Warm Bodies -

I picked this book up because earlier this year the movie version of the story came out. Being that I'm a bit of a hygiene freak the whole zombie love thing disgusts me, but the trailer looked funny so naturally I thought the book would be a fluffy, funny read.




Man, I was so wrong.


While there were a few scenes here and there that tickled my funny bone ultimately this book's downfall was that it took itself too seriously.


From the very beginning this book had me scratching my head due to the illogical world building. The story is told from the first person perspective of ‘R’. R is a zombie who can’t remember his name, but apparently can very eloquently tell us his story. R claims that he always felt a bit different than his fellow zombies and this difference becomes more pronounce as the story goes on. From the beginning he tends to be more loquacious and a tad smarter than his counterparts, however he still has zombie hangups. For example, he rides the escalator to nowhere several times a day or stares at his Mercedes for hours because he doesn’t remember how to operate a car.


The problem with the world building is that it’s not very consistent and doesn’t make much sense. None of the zombies remember their name other than their first initial. They don’t remember anything of their past lives and tend to operate on a basic functional level based on desires and wants. According to R:
“No one I know has any specific memories. Just a vague, vestigial knowledge of a world long gone. Faint impressions of past lives that linger like a phantom limb. We recognize civilisation- buildings, cars, a general overview - but we have no personal role in it. No history. We are just here. We do what we do, time passes, and no one asks questions.”


However, this is not completely true because they’ve created their own society where friendships, school, church, marriages and adoptions exist. They form hunting parties and bring back food for those who can’t hunt. There is even a social hierarchy with the Boneys being the rulers. The bottom line is that for some seriously dumb fucks they are expressing many higher levels of thought.


Yet, R is supposed be a catalyst for change. He’s supposed to be different and his love for Julie is the spark. This never made sense to me because the Boneys, as head honchos of the society, showed high levels of intelligence. So much so that the Boneys recognized the danger Julie and R posed to their society.


The other problem is the narrative itself. Here you have R telling us how dumb zombies can be, but here he is perfectly articulating his story for readers. Maybe in third person narrative this story would’ve worked, but in first person it doesn’t make sense. The dialogue is written in one worded grunts and caveman like dialogue with many ellipses to show verbal struggle. However, the narrative is fluid and at times even pretentious. R uses words like foetal, auger and vertiginous. He even seems to be an erudite since he is familiar enough with biology to think “her zygomaticus major’”, architecture to refer to “the Stadium’s Escheresque cityscape” and Latin to quote “Quod tu es, ego fui, quod ego sum, tu eris.” And yet, this is the same guy that grabs his stomach and says “Feel empty. Feel…dead” to express his need to hunt again. Riiiiggghhht. (O_o)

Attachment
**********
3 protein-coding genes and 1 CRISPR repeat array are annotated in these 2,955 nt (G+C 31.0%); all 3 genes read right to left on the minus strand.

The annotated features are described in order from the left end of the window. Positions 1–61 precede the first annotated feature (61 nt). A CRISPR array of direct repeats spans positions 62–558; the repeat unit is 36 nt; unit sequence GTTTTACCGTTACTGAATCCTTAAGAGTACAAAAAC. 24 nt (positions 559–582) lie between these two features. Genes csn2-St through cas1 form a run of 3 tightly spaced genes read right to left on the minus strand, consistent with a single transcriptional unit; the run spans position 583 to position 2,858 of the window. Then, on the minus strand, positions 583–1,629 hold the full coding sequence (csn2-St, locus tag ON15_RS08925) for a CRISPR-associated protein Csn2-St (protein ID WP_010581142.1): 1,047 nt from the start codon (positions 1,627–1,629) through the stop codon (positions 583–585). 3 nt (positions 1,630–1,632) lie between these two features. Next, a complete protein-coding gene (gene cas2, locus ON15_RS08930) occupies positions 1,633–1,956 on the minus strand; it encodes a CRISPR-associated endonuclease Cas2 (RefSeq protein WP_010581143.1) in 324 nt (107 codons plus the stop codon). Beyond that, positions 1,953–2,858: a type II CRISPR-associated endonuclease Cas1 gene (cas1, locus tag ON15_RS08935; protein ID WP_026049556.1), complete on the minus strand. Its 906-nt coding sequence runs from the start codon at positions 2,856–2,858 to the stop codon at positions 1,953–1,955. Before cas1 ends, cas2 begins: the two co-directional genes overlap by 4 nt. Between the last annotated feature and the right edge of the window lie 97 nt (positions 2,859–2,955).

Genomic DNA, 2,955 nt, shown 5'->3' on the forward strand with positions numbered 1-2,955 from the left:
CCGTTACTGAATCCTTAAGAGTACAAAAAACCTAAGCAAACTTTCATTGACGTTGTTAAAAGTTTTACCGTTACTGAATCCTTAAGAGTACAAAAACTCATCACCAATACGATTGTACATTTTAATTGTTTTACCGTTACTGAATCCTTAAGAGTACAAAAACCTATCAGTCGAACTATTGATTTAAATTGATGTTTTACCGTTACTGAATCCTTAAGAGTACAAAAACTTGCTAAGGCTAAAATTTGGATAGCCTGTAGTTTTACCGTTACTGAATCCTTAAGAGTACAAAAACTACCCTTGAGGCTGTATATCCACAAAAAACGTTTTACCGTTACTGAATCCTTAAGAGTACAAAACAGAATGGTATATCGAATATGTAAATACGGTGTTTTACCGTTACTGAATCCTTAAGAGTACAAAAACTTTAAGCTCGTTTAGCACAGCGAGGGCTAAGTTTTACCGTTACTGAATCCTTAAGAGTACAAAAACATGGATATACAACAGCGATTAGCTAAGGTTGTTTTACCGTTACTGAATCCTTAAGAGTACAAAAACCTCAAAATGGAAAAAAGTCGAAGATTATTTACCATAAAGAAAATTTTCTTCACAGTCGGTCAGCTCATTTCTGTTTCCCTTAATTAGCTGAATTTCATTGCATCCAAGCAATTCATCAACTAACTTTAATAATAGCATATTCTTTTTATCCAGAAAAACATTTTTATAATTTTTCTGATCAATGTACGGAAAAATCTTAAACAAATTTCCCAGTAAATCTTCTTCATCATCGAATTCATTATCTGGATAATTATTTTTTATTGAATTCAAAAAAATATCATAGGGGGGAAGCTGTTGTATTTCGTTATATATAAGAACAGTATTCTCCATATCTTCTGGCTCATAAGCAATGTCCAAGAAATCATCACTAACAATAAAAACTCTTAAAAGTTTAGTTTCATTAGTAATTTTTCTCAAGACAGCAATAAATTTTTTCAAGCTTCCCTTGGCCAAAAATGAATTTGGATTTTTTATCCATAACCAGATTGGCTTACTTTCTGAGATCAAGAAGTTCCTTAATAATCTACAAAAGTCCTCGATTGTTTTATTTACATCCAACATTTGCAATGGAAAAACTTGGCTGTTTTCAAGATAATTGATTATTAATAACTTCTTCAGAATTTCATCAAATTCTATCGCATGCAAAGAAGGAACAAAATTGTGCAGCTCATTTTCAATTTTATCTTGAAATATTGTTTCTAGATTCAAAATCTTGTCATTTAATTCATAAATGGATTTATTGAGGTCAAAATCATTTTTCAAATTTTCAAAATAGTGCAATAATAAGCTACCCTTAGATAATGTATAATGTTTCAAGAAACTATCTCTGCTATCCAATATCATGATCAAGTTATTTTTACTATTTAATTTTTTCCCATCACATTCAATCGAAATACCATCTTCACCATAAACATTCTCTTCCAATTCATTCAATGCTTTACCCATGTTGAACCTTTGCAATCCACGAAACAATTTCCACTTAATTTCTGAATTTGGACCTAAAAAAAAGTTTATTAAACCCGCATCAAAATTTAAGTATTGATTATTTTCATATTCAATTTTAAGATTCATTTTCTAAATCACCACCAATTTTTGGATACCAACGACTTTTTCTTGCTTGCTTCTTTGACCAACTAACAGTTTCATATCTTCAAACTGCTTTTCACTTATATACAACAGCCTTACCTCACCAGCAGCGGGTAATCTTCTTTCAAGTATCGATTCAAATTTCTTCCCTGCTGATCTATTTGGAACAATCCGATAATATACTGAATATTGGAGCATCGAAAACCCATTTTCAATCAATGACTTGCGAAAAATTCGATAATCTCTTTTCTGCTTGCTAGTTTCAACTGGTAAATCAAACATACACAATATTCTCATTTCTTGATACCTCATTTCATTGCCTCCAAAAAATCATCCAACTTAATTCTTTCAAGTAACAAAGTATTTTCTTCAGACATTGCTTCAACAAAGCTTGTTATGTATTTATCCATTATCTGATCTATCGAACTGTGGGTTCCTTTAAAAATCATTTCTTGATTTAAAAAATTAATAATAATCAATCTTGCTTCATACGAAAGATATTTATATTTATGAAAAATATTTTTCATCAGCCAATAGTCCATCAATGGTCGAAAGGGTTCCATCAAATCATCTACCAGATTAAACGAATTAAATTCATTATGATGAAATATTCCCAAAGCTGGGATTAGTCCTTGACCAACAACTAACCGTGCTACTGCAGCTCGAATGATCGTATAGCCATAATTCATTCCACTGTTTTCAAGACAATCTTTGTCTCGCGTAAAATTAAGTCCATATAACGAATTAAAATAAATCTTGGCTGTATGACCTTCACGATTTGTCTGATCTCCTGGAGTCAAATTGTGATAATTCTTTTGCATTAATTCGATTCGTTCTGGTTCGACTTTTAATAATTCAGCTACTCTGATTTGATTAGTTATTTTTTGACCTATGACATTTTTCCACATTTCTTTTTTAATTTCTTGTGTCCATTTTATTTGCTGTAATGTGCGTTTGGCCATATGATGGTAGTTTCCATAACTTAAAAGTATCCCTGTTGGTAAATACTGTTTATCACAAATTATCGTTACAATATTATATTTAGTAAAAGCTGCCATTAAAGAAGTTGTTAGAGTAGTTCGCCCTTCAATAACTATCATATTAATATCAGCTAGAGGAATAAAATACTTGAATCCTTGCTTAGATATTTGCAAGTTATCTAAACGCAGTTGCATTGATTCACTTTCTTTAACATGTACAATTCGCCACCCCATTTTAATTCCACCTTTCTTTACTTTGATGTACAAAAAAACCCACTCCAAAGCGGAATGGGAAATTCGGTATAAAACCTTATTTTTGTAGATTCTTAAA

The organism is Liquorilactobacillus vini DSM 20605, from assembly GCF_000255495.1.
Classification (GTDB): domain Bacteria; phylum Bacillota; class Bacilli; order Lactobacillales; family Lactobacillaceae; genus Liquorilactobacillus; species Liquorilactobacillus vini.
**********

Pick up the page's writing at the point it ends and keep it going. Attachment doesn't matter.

If you haven’t guessed it by now this book is a zombie homage to Romeo and Juliet. If you don’t like retellings I suggest skipping this one. While I don’t mind retellings this one laid it on thick. Like, trying to spread cold chunky peanut butter on a dry ass piece of white bread thick. I kept trying not to roll my eyes for fear of getting a contact stuck, but when it came to the balcony scene I nearly threw my precious Nook down. It was just too much. Romeo and Juliet’s lust-lationship never made much sense to me and R and Julie’s relationship doesn’t either. I mean, their relationship is based purely on the fact that he didn’t eat her. How sad is that? He didn’t eat her so that makes him “different”. It’s never clear why he didn’t eat her. Is it purely R or is it because he inherited feelings from the brain he ate? Either way, their relationship develops as quickly as Romeo and Juliet’s did and the foundation of the relationship is just as flimsy.


It really annoyed me how quickly Julie dismissed her longtime boyfriend’s passing and how quickly she was willing to connect with R. We’re given a “well, Perry changed and wasn’t the same person I fell in love with, so it’s okay.” excuse. That just shows me how superficial Julie is. Yet, Marion kept trying to show us how deep Julie is. For example, here is Julie talking about music:

“Music is life! It’s physical emotion- you can touch it! It’s neon ecto-energy sucked out of spirits and switched into sound waves for your ears to swallow.” 


Ugh, seriously?!


Anyway, the bottom line with this book is that it was inconsistent and much of it didn’t make sense. As charming as R was in his own way, if you’re going to write a zombie love story it really helps when the love relationship is based on a solid foundation to overcome those minor issues like, you know…decomposition, stinkiness, and that small matter of eating people.